Surfing and Yoga go hand to hand, we all know this. But what lots fail to realise is that yoga and meditation are a part of the same thing and the practise of mediation is the most important part of ‘yoga’.
The stretches or ‘asanas’ practised during yoga compliment the physical aspect of surfing greatly, but the mindfulness achieved through regular meditation will help you find that ‘quiet place’ and will help ease the frustrations that sometimes come along with surfing.
Surfing and meditation are also very similar sensations. The rhythmic movement of paddling out; this repetitive motion when partaken with pure focus is meditative, this is meditating. The physical paddling and surfing itself is about sensation and feeling, how your body feels on the board, how you feel floating on the water, the gliding into the wave and visualisation of riding down the line or under the curl of a barrel. It’s all very sensitive and if you focus on being in the water and just surfing, that white noise, or rampant thoughts that we all have will cease to exist or at least quieten for this golden moment.
There’s no magic trick to mediation and when surfing you will get that line from your favourite tune stuck in your head playing on repeat, but if you are aware of this, mindful of this and just simply bring your awareness back to the activity (surfing) you are meditating.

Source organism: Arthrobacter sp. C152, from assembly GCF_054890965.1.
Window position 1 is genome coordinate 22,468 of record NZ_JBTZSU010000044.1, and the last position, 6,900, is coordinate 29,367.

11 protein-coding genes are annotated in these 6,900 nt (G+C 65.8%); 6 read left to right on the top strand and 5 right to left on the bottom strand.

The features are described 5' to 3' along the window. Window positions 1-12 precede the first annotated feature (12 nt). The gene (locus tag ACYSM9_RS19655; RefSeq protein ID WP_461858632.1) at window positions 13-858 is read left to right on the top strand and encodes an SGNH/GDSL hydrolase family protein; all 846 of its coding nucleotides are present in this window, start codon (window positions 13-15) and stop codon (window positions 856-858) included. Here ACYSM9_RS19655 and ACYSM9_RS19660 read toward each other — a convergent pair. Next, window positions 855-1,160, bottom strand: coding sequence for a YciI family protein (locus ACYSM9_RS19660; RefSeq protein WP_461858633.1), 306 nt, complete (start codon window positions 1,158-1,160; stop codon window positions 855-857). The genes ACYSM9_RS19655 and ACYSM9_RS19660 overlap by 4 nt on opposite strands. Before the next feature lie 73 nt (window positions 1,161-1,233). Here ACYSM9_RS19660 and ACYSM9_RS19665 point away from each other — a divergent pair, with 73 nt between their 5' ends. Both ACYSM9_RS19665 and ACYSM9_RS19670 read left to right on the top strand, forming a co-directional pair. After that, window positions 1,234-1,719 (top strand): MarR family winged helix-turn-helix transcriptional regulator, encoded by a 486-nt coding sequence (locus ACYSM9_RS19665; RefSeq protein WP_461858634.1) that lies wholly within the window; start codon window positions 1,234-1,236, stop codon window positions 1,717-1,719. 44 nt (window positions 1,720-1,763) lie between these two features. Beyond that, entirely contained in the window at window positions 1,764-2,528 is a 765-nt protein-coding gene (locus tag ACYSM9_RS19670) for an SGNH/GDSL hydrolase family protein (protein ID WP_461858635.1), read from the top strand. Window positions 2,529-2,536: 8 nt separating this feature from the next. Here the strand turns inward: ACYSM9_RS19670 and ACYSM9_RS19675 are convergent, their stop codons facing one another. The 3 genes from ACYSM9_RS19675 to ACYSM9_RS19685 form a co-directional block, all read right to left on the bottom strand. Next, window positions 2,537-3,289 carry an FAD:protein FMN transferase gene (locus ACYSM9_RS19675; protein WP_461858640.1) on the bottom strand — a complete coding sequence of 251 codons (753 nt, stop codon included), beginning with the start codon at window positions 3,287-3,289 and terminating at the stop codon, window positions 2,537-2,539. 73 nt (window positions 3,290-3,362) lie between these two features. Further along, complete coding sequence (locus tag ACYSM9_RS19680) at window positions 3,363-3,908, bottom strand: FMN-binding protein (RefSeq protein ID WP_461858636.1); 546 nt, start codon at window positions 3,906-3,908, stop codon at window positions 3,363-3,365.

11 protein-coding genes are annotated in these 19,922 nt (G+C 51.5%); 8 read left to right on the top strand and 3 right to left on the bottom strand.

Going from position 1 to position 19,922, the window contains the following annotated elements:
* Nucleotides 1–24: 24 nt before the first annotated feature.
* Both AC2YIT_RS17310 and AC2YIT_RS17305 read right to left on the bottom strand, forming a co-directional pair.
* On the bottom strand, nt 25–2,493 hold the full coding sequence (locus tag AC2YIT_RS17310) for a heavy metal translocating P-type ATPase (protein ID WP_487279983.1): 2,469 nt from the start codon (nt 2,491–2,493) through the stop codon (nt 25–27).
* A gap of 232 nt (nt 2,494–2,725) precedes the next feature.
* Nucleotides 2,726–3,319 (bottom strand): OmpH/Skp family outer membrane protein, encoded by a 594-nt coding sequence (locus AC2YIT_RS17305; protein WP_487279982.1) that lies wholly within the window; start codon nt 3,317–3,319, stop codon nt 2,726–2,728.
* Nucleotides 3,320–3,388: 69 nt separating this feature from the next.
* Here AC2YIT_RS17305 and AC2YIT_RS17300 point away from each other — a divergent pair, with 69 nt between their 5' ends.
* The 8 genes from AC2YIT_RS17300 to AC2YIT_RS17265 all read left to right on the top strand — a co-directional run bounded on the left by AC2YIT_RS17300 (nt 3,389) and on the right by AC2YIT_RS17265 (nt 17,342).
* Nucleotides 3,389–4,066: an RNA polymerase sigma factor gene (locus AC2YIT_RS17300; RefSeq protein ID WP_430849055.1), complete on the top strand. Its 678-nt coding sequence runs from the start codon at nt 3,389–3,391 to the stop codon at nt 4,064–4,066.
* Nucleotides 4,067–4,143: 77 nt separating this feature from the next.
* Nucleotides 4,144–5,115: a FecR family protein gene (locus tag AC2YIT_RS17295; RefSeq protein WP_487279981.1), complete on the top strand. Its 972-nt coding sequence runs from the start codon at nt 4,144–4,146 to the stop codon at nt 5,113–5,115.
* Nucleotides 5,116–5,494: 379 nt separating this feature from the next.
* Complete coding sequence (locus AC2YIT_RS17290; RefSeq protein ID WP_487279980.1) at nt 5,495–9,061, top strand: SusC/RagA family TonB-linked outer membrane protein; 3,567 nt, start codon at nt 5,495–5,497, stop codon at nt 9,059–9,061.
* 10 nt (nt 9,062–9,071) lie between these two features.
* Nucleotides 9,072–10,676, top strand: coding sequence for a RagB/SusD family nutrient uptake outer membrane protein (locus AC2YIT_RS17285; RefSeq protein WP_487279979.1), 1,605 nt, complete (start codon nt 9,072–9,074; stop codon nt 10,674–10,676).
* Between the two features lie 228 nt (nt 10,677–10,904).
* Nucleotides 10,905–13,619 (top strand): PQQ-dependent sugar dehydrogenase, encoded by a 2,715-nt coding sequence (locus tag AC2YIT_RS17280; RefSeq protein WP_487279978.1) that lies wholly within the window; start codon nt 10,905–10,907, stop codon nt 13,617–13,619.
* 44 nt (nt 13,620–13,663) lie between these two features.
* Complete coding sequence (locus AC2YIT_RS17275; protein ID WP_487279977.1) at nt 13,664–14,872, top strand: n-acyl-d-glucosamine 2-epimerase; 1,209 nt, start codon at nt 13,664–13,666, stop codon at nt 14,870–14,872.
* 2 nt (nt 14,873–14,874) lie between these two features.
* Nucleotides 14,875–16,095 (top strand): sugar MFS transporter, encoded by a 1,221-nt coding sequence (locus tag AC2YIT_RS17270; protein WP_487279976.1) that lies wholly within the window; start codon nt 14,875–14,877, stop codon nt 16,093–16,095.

One key aspect of meditation is breathing. Breathing is something we do unconsciously, but when we start to take control of our breathes we can take control of our mental and physiological state. This is very useful for amping ourselves up to surf or even wind down after a hectic day.
I’ve nicked this breathing technique from a Dr Andrew Weil, that encourages relaxation and is great at helping you get to sleep. I also tried it last night as I was firing all sorts of ideas round in my head and minutes later I was asleep. It works!
It’s known as the ‘4-7-8’ method and this is how you do it:
1. Exhale completely through your mouth, making a soft ‘haaaaaaaah’ sound, made by constricting your throat slightly.
2. Close your mouth and inhale quietly through your nose to a mental count of four.
3. Hold your breath for a count of seven.
4. Exhale completely through your mouth, making the ‘haaah” sound to a count of eight.
5. This is one breath. Now inhale again and repeat the cycle three more times for a total of four breaths
When you wake up tomorrow, be sure to thank us!